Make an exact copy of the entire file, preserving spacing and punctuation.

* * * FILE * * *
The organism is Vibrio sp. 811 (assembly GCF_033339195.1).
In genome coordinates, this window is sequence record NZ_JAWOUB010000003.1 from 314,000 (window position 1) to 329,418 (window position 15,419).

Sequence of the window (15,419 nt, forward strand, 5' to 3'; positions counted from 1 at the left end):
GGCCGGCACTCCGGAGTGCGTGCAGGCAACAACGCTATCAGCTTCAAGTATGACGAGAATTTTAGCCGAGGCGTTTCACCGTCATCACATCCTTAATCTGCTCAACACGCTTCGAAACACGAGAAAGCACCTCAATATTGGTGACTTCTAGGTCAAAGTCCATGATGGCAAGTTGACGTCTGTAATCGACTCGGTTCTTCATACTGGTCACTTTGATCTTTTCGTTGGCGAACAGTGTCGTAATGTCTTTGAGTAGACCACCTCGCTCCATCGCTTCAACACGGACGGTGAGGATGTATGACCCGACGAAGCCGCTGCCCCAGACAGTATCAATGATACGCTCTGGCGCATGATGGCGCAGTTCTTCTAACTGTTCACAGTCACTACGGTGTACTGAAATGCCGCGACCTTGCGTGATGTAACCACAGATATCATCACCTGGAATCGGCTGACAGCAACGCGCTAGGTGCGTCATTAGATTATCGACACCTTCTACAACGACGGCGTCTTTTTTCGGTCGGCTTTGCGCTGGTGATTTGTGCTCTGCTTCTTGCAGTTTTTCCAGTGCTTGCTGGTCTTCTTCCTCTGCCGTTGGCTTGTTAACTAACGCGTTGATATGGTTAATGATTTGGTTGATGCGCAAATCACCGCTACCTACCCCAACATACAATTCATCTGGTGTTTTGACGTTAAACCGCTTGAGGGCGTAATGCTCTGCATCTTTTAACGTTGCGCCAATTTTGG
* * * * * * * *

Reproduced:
The organism is Vibrio sp. 811 (assembly GCF_033339195.1).
In genome coordinates, this window is sequence record NZ_JAWOUB010000003.1 from 314,000 (window position 1) to 329,418 (window position 15,419).

Sequence of the window (15,419 nt, forward strand, 5' to 3'; positions counted from 1 at the left end):
GGCCGGCACTCCGGAGTGCGTGCAGGCAACAACGCTATCAGCTTCAAGTATGACGAGAATTTTAGCCGAGGCGTTTCACCGTCATCACATCCTTAATCTGCTCAACACGCTTCGAAACACGAGAAAGCACCTCAATATTGGTGACTTCTAGGTCAAAGTCCATGATGGCAAGTTGACGTCTGTAATCGACTCGGTTCTTCATACTGGTCACTTTGATCTTTTCGTTGGCGAACAGTGTCGTAATGTCTTTGAGTAGACCACCTCGCTCCATCGCTTCAACACGGACGGTGAGGATGTATGACCCGACGAAGCCGCTGCCCCAGACAGTATCAATGATACGCTCTGGCGCATGATGGCGCAGTTCTTCTAACTGTTCACAGTCACTACGGTGTACTGAAATGCCGCGACCTTGCGTGATGTAACCACAGATATCATCACCTGGAATCGGCTGACAGCAACGCGCTAGGTGCGTCATTAGATTATCGACACCTTCTACAACGACGGCGTCTTTTTTCGGTCGGCTTTGCGCTGGTGATTTGTGCTCTGCTTCTTGCAGTTTTTCCAGTGCTTGCTGGTCTTCTTCCTCTGCCGTTGGCTTGTTAACTAACGCGTTGATATGGTTAATGATTTGGTTGATGCGCAAATCACCGCTACCTACCCCAACATACAATTCATCTGGTGTTTTGACGTTAAACCGCTTGAGGGCGTAATGCTCTGCATCTTTTAACGTTGCGCCAATTTTGG